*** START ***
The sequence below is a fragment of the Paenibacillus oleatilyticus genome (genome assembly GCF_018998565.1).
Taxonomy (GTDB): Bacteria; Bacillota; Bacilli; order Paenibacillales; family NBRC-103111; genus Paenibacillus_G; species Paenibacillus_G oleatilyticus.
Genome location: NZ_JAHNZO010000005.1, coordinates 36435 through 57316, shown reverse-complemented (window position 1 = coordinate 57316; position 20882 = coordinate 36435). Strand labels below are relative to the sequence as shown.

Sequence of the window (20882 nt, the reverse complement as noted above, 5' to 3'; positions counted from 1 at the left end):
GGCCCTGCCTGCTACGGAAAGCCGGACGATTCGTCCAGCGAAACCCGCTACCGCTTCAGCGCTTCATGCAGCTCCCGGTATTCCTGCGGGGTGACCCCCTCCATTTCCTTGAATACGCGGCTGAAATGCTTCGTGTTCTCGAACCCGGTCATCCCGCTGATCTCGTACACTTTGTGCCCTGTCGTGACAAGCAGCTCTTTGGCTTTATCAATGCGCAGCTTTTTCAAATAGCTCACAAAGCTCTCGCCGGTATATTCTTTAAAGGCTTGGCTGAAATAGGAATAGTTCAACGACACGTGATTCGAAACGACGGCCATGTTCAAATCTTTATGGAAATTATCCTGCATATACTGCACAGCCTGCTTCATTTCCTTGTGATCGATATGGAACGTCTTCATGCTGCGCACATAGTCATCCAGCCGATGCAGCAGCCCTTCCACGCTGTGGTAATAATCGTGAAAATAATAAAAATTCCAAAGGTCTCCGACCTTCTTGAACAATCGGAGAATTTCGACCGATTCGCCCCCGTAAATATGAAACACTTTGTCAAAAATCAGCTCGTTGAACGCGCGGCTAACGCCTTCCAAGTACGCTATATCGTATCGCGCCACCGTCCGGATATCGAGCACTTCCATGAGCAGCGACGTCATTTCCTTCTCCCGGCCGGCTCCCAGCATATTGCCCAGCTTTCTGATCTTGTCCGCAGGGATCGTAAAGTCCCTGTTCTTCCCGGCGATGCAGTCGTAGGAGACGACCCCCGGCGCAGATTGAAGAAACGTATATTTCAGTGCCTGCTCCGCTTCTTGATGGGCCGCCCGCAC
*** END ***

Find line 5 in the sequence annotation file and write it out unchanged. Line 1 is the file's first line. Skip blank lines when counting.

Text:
GGCCCTGCCTGCTACGGAAAGCCGGACGATTCGTCCAGCGAAACCCGCTACCGCTTCAGCGCTTCATGCAGCTCCCGGTATTCCTGCGGGGTGACCCCCTCCATTTCCTTGAATACGCGGCTGAAATGCTTCGTGTTCTCGAACCCGGTCATCCCGCTGATCTCGTACACTTTGTGCCCTGTCGTGACAAGCAGCTCTTTGGCTTTATCAATGCGCAGCTTTTTCAAATAGCTCACAAAGCTCTCGCCGGTATATTCTTTAAAGGCTTGGCTGAAATAGGAATAGTTCAACGACACGTGATTCGAAACGACGGCCATGTTCAAATCTTTATGGAAATTATCCTGCATATACTGCACAGCCTGCTTCATTTCCTTGTGATCGATATGGAACGTCTTCATGCTGCGCACATAGTCATCCAGCCGATGCAGCAGCCCTTCCACGCTGTGGTAATAATCGTGAAAATAATAAAAATTCCAAAGGTCTCCGACCTTCTTGAACAATCGGAGAATTTCGACCGATTCGCCCCCGTAAATATGAAACACTTTGTCAAAAATCAGCTCGTTGAACGCGCGGCTAACGCCTTCCAAGTACGCTATATCGTATCGCGCCACCGTCCGGATATCGAGCACTTCCATGAGCAGCGACGTCATTTCCTTCTCCCGGCCGGCTCCCAGCATATTGCCCAGCTTTCTGATCTTGTCCGCAGGGATCGTAAAGTCCCTGTTCTTCCCGGCGATGCAGTCGTAGGAGACGACCCCCGGCGCAGATTGAAGAAACGTATATTTCAGTGCCTGCTCCGCTTCTTGATGGGCCGCCCGCAC